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    well, I connected the whitehole existence with wormhole and refered to its instability. So yes I think it wasn't the right way to answer that
     
  17. Dec 15, 2015 #16

    PeterDonis

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    How so?
     
  18. Dec 15, 2015 #17
    Create a d
    by building a device that detects anomalies in space when light is being pushed or pulled to or from an unknown source that another device can figure out if it is solid or a black or white hole
     
  19. Dec 15, 2015 #18

    PeterDonis

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    No, actually, its entropy is constant, since the area of its horizon is constant--at least if we're talking about an idealized white hole that never loses any mass from things getting out (the time reverse of an idealized black hole that never gains any mass from things falling in). So this solution doesn't violate the second law (but that's not to say it's physically reasonable--see below).

    If we want to talk about a white hole with changing entropy, then the area of its horizon has to change with time, and that requires putting some nonzero stress-energy somewhere into the solution. For example, we could look at the outgoing Vaidya metric, which is basically a "white hole" that constantly emits null radiation and has a horizon that shrinks with time as a result of this. But this solution doesn't violate the second law, because we have to count the entropy of the emitted radiation as well as the entropy of the hole. Since the solution is exactly time reversible (the time reverse is just the ingoing Vaidya metric, which is basically a black hole that constantly absorbs null radiation and has a horizon that grows), the entropy does not change in either direction, as with any process that is exactly reversible.

    The reason white holes are considered unphysical is the initial singularity. For black holes, the singularity is in the future, and we have an idealized model (the Oppenheimer-Snyder model) of how such an object could be formed by the gravitational collapse of a massive object. We know massive objects exist that could in principle undergo such a collapse, so it is at least physically reasonable that something similar to it has happened in our universe. (That still leaves the issue of whether the final singularity is still there when quantum gravity effects are taken into account, but that's a separate question that doesn't make the overall model unphysical--it just means there is an open question for further research.)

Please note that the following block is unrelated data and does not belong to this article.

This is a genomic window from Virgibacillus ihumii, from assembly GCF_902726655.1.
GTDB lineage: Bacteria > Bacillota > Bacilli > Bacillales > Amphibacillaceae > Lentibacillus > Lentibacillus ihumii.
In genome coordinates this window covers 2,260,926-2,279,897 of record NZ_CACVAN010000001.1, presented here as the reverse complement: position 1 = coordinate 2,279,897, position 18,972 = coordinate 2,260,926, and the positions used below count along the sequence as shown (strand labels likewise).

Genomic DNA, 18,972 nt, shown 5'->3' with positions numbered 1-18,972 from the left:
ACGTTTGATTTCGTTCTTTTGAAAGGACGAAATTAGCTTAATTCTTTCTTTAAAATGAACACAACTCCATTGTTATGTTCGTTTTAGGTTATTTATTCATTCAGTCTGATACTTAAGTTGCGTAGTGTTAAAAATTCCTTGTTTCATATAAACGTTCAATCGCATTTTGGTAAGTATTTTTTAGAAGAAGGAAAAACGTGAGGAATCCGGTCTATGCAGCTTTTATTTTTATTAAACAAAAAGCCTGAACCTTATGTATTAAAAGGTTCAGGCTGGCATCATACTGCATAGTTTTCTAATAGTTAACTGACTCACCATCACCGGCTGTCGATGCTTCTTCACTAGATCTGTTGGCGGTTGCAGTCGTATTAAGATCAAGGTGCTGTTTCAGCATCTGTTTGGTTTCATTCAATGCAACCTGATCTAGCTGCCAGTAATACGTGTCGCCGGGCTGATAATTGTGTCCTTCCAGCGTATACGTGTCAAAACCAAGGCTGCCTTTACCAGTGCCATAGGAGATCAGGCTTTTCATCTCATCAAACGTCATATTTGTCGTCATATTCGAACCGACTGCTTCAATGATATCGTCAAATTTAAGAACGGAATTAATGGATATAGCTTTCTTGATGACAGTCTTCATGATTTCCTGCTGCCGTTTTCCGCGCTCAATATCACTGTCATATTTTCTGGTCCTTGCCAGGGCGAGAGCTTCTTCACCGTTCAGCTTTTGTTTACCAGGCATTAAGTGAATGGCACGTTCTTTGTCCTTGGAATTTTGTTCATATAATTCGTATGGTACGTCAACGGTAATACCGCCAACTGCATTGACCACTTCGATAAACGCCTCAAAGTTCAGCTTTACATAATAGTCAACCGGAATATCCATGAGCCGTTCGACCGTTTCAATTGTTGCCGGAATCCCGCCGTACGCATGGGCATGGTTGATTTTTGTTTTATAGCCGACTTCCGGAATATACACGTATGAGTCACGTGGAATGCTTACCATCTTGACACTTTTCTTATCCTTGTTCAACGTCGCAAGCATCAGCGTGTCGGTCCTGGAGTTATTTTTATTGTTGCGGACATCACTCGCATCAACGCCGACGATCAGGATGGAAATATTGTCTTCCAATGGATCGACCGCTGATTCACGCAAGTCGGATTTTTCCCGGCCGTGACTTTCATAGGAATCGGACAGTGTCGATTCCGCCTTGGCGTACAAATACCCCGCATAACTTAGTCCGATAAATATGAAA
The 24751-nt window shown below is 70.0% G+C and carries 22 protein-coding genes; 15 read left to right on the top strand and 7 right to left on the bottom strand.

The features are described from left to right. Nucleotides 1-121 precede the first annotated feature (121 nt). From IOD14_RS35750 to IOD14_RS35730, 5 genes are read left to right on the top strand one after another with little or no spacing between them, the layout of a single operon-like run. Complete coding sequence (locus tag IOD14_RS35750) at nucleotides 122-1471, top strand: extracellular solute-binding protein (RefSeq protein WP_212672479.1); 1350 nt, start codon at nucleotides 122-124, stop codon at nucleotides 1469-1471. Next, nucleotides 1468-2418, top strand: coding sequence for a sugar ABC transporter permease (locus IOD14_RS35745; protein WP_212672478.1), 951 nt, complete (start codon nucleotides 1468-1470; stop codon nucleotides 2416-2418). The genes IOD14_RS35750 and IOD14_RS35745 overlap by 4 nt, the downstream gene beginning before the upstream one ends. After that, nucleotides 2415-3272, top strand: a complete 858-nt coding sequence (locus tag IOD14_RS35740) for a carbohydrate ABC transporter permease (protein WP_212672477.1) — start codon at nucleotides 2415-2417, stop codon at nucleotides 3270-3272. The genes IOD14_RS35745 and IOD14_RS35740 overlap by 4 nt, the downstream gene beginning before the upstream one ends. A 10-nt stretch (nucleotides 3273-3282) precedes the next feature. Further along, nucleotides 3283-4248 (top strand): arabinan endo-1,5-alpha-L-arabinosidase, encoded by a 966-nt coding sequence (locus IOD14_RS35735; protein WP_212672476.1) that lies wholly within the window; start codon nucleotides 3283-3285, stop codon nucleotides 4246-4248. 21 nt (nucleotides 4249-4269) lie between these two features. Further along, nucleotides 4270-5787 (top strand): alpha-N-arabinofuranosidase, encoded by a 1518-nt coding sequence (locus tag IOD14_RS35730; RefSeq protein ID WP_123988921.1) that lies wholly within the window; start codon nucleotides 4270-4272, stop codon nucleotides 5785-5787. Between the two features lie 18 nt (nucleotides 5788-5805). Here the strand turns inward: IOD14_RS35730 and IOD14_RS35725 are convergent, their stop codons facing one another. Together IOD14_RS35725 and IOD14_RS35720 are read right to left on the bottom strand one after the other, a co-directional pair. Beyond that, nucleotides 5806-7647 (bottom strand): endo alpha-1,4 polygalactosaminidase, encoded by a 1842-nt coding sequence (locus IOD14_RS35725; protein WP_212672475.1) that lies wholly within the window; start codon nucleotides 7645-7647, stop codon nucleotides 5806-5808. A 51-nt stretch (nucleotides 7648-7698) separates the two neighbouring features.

In the case of a white hole, however, there is no physically reasonable model of how such an object could come into existence, because the singularity is in the past, not the future--it would have to be part of the initial conditions, and nobody believes such initial conditions (an initial singularity with a past event horizon) are at all reasonable, because nothing like them has ever been observed and we don't even have an idealized model (analogous to the O-S model for black holes) to show how they might be satisfied even in principle.
     
  20. Dec 15, 2015 #19

    PeterDonis

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    Ok, and how would you build such a device, and how would you know that the unknown source was a white hole? Just waving your hands isn't enough.
     
  21. Dec 15, 2015 #20
    Another machine determining if its solid and by launching light and matter if it's not solid and it gets pushed away from no where it is most like a white hole if the light and matter is absorbed and it is not solid it is most likely a black hole